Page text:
The number of homeless families living in bed and breakfast style accommodation has risen by more than 50% in the last year, according to government figures.
More than 2,000 families with children are housed in B&Bs, with many of them facing spending Christmas in single rooms with no access to catering facilities.
The 51% rise has been labelled "extremely worrying" by housing charity Shelter.
Labour said the rise in those living in temporary accommodation in the run up to Christmas was tragic
Chief Executive Campbell Robb said "it’s difficult enough to imagine the pain of losing your home, let alone the horror of squeezing your family and belongings into one room without privacy or decent facilities."
The charity say conditions in temporary accommodation can be cramped with no cots for young children and one bathroom between 14 rooms.
Emma, 26, her husband and her two-year-old son lived in a bed and breakfast for 16 weeks after being made homeless, an experience she calls a "nightmare."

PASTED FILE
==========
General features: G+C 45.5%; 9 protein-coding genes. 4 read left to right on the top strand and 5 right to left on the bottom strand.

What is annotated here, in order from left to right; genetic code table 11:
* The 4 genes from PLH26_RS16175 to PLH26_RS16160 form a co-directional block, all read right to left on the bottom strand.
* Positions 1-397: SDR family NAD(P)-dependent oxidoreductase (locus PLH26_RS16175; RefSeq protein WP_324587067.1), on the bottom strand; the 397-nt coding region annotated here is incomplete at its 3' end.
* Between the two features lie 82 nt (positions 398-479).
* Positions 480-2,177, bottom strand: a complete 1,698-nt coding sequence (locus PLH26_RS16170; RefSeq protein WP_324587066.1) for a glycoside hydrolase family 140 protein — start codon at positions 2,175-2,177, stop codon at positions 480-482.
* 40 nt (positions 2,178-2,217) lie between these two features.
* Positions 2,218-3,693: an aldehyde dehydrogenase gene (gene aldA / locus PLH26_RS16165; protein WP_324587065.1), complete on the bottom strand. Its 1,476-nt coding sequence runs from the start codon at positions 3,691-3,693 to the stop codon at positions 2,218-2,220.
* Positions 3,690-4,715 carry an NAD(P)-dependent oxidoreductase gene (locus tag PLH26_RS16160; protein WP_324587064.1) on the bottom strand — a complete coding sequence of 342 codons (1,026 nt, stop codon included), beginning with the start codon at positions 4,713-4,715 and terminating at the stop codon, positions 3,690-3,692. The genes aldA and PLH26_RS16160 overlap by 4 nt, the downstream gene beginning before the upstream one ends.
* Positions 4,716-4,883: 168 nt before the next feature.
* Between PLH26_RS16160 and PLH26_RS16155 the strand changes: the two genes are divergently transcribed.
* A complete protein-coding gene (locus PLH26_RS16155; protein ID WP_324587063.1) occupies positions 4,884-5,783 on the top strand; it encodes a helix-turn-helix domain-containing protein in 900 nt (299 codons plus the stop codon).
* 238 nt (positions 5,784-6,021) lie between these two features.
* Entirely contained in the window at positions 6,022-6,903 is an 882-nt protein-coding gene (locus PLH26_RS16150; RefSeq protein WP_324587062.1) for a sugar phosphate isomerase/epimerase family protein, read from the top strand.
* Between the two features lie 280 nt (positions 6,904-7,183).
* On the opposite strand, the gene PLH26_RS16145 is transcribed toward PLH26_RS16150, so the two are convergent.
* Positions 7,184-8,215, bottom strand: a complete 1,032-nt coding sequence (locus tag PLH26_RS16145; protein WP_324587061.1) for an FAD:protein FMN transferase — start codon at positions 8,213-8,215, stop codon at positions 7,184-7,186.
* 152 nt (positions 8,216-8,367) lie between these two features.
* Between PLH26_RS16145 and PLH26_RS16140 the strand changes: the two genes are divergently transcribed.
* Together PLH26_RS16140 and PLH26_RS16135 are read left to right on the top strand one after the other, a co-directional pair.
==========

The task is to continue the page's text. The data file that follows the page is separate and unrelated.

"The room had one radiator which didn’t work so we had to borrow a fan heater from my mum. There wasn’t enough room to keep the travel cot up in the day so we had to put our son in the single bed and wedge pillows around him to stop him from falling off when he had his kip in the day," she said.
“The kitchen was open from 8am to 8pm but my husband was working shifts as a warehouseman that started at 6am so he couldn’t eat in the B&B. There was one bathroom with a shower between 14 rooms so we all had to travel to my mum’s house to wash."
According to Shelter, the number of families with children who are at risk of homelessness has risen by 92% in the last three years.
The figures also show the number of homeless families living in temporary bed and breakfast style accommodation for more than six weeks, the legal limit, has risen from 310 to 880 since September 2011.
Overall, the number of households classed as homeless rose by more than 10% compared with last year.
Housing Minister Mark Prisk said: "The government is working hard so that we don't return to the bad old days when the rate of homelessness was twice what it is today. That's why we have strengthened the safety net for families; are expanding the private sector and why we're building 170,000 more affordable homes."
Shadow housing minister Jack Dromey said the rise in those living in temporary accommodation in the run up to Christmas was tragic.
"It is an absolute tragedy that in the weeks before Christmas so many families will be without a permanent roof over their head."